There are few film festivals that have a permanent home and there is no other building in the world which has the scale and variety of uses for the art, entertainment and research of film that the Bell Lightbox offers. This dynamic hybrid multi-purpose structure combines a five-story podium building for the Toronto International Film Festival (TIFF) with a 42-story residential condominium tower. It combines a 5-story cultural podium with a 42-story residential tower. Located in the heart of Toronto’s media and entertainment district, the Bell Lightbox establishes a cultural presence on King Street while the tower, set back on John Street, commands the skyline to the west. Podium and tower are harmonized thought a common language of scale, proportion, materials, and details.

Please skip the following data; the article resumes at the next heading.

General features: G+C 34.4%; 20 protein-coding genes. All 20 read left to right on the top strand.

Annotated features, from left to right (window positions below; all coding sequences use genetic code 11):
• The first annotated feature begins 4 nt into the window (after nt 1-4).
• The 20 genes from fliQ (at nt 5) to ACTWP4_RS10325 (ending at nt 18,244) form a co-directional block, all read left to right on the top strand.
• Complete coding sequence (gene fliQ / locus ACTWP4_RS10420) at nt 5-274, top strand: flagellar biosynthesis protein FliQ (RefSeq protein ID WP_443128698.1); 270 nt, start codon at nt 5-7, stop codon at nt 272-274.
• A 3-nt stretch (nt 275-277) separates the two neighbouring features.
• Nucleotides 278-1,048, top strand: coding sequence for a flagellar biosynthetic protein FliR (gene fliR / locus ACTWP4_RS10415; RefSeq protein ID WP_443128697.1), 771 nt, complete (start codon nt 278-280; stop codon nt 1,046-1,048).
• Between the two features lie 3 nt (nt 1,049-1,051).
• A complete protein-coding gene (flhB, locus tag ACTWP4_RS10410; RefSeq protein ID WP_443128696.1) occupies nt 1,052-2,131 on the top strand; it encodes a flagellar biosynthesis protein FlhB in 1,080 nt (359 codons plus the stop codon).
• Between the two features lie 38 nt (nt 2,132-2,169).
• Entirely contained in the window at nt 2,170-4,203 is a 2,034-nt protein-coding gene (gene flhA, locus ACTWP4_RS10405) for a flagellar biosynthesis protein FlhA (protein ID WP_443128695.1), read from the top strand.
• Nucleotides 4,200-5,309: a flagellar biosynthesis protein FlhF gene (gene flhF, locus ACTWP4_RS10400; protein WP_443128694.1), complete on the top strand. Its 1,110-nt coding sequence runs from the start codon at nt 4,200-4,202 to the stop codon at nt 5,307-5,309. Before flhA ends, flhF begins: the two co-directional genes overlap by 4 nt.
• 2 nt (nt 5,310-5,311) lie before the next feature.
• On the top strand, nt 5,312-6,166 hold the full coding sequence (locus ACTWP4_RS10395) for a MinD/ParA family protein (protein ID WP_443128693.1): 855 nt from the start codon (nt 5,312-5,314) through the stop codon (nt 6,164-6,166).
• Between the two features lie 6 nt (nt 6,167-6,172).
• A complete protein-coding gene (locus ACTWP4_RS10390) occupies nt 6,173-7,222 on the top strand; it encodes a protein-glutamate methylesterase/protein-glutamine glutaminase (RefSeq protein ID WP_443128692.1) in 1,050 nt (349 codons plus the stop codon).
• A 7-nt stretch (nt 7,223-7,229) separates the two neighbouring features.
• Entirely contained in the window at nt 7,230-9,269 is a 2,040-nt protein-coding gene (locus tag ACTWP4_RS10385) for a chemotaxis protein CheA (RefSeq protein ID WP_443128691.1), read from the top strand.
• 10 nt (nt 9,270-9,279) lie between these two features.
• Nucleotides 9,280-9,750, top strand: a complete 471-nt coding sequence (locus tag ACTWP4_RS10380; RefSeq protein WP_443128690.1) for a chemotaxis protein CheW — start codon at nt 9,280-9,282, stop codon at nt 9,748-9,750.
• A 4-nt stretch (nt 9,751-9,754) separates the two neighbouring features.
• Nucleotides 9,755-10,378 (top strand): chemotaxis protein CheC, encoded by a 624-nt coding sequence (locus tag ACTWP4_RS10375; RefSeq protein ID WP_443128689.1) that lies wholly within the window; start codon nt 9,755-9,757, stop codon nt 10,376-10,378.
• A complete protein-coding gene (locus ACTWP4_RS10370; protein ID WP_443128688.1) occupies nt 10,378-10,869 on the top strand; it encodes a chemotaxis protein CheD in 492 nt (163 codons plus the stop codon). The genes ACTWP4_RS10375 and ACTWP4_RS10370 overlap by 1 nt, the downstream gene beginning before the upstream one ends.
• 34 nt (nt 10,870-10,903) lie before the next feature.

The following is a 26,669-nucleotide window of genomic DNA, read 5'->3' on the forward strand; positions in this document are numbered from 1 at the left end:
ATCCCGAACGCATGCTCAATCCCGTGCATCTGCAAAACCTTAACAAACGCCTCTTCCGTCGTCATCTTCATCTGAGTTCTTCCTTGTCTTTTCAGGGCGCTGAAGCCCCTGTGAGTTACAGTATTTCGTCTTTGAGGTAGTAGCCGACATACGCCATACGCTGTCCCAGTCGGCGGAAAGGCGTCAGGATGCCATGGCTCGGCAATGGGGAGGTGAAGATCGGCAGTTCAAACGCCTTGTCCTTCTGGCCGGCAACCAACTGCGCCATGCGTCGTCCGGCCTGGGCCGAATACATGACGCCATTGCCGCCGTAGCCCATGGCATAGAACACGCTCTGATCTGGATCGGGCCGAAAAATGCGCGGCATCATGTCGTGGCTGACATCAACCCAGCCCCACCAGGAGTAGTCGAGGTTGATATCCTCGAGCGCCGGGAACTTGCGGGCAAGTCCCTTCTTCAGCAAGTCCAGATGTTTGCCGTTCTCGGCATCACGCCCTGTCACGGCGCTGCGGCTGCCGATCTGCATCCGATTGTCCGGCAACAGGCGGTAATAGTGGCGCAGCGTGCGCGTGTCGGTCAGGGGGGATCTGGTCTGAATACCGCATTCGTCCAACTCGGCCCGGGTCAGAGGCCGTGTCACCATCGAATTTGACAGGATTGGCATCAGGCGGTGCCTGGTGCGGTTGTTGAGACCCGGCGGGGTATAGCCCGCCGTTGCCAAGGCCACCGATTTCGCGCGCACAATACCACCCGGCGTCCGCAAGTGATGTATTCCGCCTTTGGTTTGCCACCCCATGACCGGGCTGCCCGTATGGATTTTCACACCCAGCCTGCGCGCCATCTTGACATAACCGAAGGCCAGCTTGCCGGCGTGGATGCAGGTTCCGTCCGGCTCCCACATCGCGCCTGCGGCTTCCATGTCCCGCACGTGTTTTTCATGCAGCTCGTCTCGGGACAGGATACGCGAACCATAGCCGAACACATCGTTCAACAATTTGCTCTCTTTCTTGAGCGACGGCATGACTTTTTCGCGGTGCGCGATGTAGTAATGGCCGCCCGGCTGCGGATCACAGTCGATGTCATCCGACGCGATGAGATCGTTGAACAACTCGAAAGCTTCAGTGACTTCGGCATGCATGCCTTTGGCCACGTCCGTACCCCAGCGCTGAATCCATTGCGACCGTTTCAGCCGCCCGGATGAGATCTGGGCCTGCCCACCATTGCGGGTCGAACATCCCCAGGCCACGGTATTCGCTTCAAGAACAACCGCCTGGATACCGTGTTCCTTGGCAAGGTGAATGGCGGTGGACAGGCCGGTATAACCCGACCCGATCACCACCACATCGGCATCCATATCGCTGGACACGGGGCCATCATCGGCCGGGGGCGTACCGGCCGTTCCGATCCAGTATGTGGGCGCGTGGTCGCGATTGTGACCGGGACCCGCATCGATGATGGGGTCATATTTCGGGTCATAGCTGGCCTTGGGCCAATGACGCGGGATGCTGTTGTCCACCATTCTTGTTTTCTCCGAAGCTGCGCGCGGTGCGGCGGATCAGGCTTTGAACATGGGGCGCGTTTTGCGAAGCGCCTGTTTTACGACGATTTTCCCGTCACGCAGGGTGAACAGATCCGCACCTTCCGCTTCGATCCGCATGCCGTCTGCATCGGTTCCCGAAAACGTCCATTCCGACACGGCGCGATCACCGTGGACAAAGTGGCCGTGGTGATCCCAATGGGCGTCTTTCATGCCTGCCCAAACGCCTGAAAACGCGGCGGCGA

The plan is flexible and intensely public, organized around a three-story atrium, over which is suspended a red framed master control booth. The volumes of the cinema theatres and program of restaurants, retail shop, and exhibition gallery are arranged in a clear sequence to encourage connectivity of people. The roof of the Bell Lightbox features a monumental stair inspired by the stepped roof of the Villa Malaparte in Capri featured in Jean Luc Godard’s 1963 Contempt.
Since opening in 2012, the 175,000 s.f. building has quickly allowed TIFF to expand and diversify its programming, increasing its economic impact on the city to $170.4 million, a figure estimated to grow to $200 million. The museum-standard gallery has allowed TIFF to secure internationally-acclaimed exhibitions on the art of film, including Tim Burton, Fellini and Grace Kelly, while the five cinemas have increased annual screenings by 35%.
The Bell Lightbox fulfills City of Toronto Green Standards for urban density and since opening in 2010, has significantly enriched the cultural vitality of the city.